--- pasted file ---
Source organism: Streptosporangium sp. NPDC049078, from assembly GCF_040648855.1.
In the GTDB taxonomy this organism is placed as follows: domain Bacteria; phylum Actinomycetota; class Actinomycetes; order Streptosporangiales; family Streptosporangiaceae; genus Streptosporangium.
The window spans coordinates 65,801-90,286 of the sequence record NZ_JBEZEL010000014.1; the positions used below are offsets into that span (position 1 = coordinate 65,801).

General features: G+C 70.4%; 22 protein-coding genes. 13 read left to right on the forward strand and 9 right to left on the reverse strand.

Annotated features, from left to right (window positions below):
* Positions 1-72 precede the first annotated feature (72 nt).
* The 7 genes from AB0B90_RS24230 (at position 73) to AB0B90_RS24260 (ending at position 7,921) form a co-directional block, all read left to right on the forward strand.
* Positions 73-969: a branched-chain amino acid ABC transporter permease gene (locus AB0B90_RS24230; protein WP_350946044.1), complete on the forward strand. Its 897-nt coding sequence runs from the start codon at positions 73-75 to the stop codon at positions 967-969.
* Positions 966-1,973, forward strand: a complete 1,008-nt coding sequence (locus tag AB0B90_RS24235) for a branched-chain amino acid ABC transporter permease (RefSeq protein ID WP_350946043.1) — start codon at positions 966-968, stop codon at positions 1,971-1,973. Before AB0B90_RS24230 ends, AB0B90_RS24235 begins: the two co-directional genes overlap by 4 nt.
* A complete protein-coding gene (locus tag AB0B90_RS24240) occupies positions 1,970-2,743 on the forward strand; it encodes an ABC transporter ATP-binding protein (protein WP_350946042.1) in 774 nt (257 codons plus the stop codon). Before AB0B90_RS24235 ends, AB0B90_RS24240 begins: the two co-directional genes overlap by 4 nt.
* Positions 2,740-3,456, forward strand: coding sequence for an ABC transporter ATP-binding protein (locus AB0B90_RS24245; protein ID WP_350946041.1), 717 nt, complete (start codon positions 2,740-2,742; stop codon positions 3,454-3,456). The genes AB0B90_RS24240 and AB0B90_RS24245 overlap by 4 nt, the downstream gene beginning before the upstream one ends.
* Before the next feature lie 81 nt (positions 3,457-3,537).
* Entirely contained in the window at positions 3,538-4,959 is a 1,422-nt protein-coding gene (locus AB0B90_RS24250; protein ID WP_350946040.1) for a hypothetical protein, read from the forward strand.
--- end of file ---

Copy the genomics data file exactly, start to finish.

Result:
Source organism: Streptosporangium sp. NPDC049078, from assembly GCF_040648855.1.
In the GTDB taxonomy this organism is placed as follows: domain Bacteria; phylum Actinomycetota; class Actinomycetes; order Streptosporangiales; family Streptosporangiaceae; genus Streptosporangium.
The window spans coordinates 65,801-90,286 of the sequence record NZ_JBEZEL010000014.1; the positions used below are offsets into that span (position 1 = coordinate 65,801).

General features: G+C 70.4%; 22 protein-coding genes. 13 read left to right on the forward strand and 9 right to left on the reverse strand.

Annotated features, from left to right (window positions below):
* Positions 1-72 precede the first annotated feature (72 nt).
* The 7 genes from AB0B90_RS24230 (at position 73) to AB0B90_RS24260 (ending at position 7,921) form a co-directional block, all read left to right on the forward strand.
* Positions 73-969: a branched-chain amino acid ABC transporter permease gene (locus AB0B90_RS24230; protein WP_350946044.1), complete on the forward strand. Its 897-nt coding sequence runs from the start codon at positions 73-75 to the stop codon at positions 967-969.
* Positions 966-1,973, forward strand: a complete 1,008-nt coding sequence (locus tag AB0B90_RS24235) for a branched-chain amino acid ABC transporter permease (RefSeq protein ID WP_350946043.1) — start codon at positions 966-968, stop codon at positions 1,971-1,973. Before AB0B90_RS24230 ends, AB0B90_RS24235 begins: the two co-directional genes overlap by 4 nt.
* A complete protein-coding gene (locus tag AB0B90_RS24240) occupies positions 1,970-2,743 on the forward strand; it encodes an ABC transporter ATP-binding protein (protein WP_350946042.1) in 774 nt (257 codons plus the stop codon). Before AB0B90_RS24235 ends, AB0B90_RS24240 begins: the two co-directional genes overlap by 4 nt.
* Positions 2,740-3,456, forward strand: coding sequence for an ABC transporter ATP-binding protein (locus AB0B90_RS24245; protein ID WP_350946041.1), 717 nt, complete (start codon positions 2,740-2,742; stop codon positions 3,454-3,456). The genes AB0B90_RS24240 and AB0B90_RS24245 overlap by 4 nt, the downstream gene beginning before the upstream one ends.
* Before the next feature lie 81 nt (positions 3,457-3,537).
* Entirely contained in the window at positions 3,538-4,959 is a 1,422-nt protein-coding gene (locus AB0B90_RS24250; protein ID WP_350946040.1) for a hypothetical protein, read from the forward strand.